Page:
“Crepa l’invidia” means “Should die your envy” and by walking around in Badolato, you will find this writing at some catojo (dialect word for cellar) door or wall.
The reason behind this writing? As protection from the evil eye. Local farmers thought it was important to protect what they kept in their cellar from people envy. The catojo used to be the most important place of their house, since it was the place where they used to store their crop, wine, meat,… Even drawings of goat horns or real one can be found next to the door of a typical catojo in Badolato!
The evil eye is a superstitious curse or legend, believed to be cast by a malevolent glare, usually given to a person when one is unaware. Many cultures believe that receiving the evil eye will cause misfortune or injury.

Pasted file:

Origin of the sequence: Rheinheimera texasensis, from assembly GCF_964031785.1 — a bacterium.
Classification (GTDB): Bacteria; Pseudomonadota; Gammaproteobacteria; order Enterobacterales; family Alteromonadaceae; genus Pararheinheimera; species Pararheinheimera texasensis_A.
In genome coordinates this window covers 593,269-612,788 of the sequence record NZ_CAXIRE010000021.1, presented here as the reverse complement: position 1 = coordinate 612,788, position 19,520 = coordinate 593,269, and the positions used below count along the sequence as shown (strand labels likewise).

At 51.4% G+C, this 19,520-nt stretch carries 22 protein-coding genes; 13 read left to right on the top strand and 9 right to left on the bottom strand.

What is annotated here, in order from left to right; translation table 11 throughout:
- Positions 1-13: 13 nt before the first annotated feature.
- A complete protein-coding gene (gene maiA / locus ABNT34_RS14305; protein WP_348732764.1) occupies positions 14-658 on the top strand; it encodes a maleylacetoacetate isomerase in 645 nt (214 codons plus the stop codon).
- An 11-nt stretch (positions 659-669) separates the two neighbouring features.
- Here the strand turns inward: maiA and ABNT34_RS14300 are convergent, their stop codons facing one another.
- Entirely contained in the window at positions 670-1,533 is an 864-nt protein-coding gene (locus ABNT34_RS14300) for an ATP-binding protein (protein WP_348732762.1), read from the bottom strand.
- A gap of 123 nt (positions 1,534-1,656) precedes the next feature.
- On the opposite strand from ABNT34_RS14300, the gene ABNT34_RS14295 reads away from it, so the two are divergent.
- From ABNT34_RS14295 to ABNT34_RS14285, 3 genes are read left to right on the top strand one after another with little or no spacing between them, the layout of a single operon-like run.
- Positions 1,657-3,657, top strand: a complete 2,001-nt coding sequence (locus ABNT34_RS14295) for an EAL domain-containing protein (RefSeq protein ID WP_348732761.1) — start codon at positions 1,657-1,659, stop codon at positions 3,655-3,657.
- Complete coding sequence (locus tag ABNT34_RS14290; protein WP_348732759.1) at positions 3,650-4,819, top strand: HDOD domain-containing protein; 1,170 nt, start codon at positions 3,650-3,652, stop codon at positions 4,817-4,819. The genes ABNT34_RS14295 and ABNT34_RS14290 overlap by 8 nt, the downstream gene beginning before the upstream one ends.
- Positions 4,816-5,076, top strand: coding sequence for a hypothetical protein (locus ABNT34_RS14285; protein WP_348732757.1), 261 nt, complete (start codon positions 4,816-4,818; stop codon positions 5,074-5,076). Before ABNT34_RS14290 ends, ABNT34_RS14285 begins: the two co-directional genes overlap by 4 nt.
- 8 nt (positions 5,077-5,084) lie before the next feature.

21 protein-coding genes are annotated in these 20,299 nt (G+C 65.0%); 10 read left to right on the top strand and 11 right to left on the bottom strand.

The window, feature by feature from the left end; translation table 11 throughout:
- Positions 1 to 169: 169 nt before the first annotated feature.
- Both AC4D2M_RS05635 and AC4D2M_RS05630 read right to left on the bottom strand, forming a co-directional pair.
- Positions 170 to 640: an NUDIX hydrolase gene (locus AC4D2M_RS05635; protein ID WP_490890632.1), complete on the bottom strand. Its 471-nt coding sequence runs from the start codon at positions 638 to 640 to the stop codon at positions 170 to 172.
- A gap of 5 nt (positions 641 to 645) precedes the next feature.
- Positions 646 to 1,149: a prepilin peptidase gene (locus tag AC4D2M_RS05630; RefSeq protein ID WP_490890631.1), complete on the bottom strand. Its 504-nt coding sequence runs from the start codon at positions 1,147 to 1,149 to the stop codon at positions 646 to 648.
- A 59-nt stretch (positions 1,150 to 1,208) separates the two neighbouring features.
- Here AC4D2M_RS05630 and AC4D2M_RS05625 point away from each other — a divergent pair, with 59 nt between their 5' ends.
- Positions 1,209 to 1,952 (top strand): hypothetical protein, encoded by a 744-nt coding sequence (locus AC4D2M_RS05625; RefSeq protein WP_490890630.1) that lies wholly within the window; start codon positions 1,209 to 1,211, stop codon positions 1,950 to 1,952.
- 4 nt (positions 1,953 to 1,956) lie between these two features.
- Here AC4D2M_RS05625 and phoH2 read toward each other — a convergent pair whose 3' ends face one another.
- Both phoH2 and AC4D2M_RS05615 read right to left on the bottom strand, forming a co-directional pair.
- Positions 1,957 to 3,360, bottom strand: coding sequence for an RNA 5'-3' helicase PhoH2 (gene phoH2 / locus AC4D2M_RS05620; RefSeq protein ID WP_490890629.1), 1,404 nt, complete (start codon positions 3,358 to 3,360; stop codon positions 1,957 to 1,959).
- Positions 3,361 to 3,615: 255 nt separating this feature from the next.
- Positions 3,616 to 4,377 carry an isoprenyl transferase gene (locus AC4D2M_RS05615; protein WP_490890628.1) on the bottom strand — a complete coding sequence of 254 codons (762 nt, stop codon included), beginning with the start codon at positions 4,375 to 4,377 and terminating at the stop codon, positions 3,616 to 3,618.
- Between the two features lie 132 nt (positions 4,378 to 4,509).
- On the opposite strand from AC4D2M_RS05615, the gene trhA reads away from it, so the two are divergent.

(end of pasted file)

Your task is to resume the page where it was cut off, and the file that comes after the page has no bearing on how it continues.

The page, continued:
Superstitions produce a sense of having control over outer conditions and reduce anxiety and are prevalent in conditions of absence of confidence, insecurity, fear, and threat.
The idea expressed by the evil eye causes many different cultures to pursue protective measures against it.
The idea of protection from the evil eye dates back at least to Greek classical antiquity, 6th century BCE where it appeared on Chalcidian drinking vessels, known as eye cups.
Superstition is real, with around 40% of the world’s population believing in the evil eye”
If writing “Crepa l’invidia” at your house door is too flashy, I would suggest you to wear a more discreet red horn-shaped pendant!
Sonia Simpatico – JUMP TEAM